Are there really health benefits associated with pet ownership?
Do pet owners tend to be healthier than people without pets? While different lifestyle and socioeconomic factors must be considered, studies do show the bond between humans and pets can increase activity levels and promote positive emotional health. The CDC reports some health benefits to having a pet include:
- Decreased cholesterol levels
- Decreased triglyceride levels
- Decreased feelings of loneliness
- Increased opportunities for exercise and outdoor activities
- Increased opportunities for socialization
Most people tend to think of dogs as offering the greatest health benefit of companion animals, due to their need for outdoor exercise and walks. As social creatures, dogs also are credited with improving interpersonal relationships among humans who are more likely to engage other dog owners during walks. Dogs can serve as service or support animals, while disease sniffing dogs can be trained to detect diabetes, seizures or cancer.
Will having a pet goldfish provide the same health benefits of owning a dog? Maybe not, but the journal Environment & Behavior reported that people who spend time watching aquariums and fish tanks could see improvements in their physical and mental well-being, including reduction in blood pressure and heart rate.
Purina touts the benefits of cat ownership through reports of better cardiovascular and psychological health due to reduced blood pressure and lowered stress levels caused by patting feline pets. Researchers also continue to study the effects of pet exposure and allergens, citing evidence that exposure to cats and dogs at an early age may be associated with a lower risk of developing allergies during childhood.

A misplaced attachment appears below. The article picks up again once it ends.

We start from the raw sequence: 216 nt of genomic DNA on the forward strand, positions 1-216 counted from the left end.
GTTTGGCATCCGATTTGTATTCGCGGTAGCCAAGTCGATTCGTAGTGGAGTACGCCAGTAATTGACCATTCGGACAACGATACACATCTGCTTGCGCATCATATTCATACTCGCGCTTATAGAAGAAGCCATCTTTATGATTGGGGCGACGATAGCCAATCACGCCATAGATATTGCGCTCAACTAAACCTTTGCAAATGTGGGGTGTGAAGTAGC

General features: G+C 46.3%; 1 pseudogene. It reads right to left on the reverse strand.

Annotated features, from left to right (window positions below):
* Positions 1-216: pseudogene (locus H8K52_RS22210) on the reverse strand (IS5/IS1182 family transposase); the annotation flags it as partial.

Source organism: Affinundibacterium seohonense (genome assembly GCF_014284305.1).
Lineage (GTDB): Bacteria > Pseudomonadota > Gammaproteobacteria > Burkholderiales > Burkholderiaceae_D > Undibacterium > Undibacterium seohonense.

Even guinea pigs have a solid fan base and a special month dedicated to them. March is Adopt a Rescued Guinea Pig Month. Guinea pigs are deemed great pets for many reasons, including their hardiness, unique personalities and low-maintenance care. Did you know that there are 13 breeds and 10 colors of guinea pigs? Rabbits are another popular choice, especially for people who enjoy the companionship of a pet but don’t have the time or space to commit to a dog. Rabbits are quiet and can be trained to use a litter box, while providing the same health benefits of companionship and joy.
Pets are as unique as the people who own them. The number of households owning pets continues to rise. In 1998, 56 percent of U.S. households had a pet. Today, according to the 2017-2018 APPA National Pet Owners Survey, 68 percent of U.S. households own a pet, which equates to 84.6 million homes. Whether made of fins, fur or feathers, there’s no doubt that pets provide a great benefit to the lives of many, from companionship to emotional support.
Compliments Henry Schein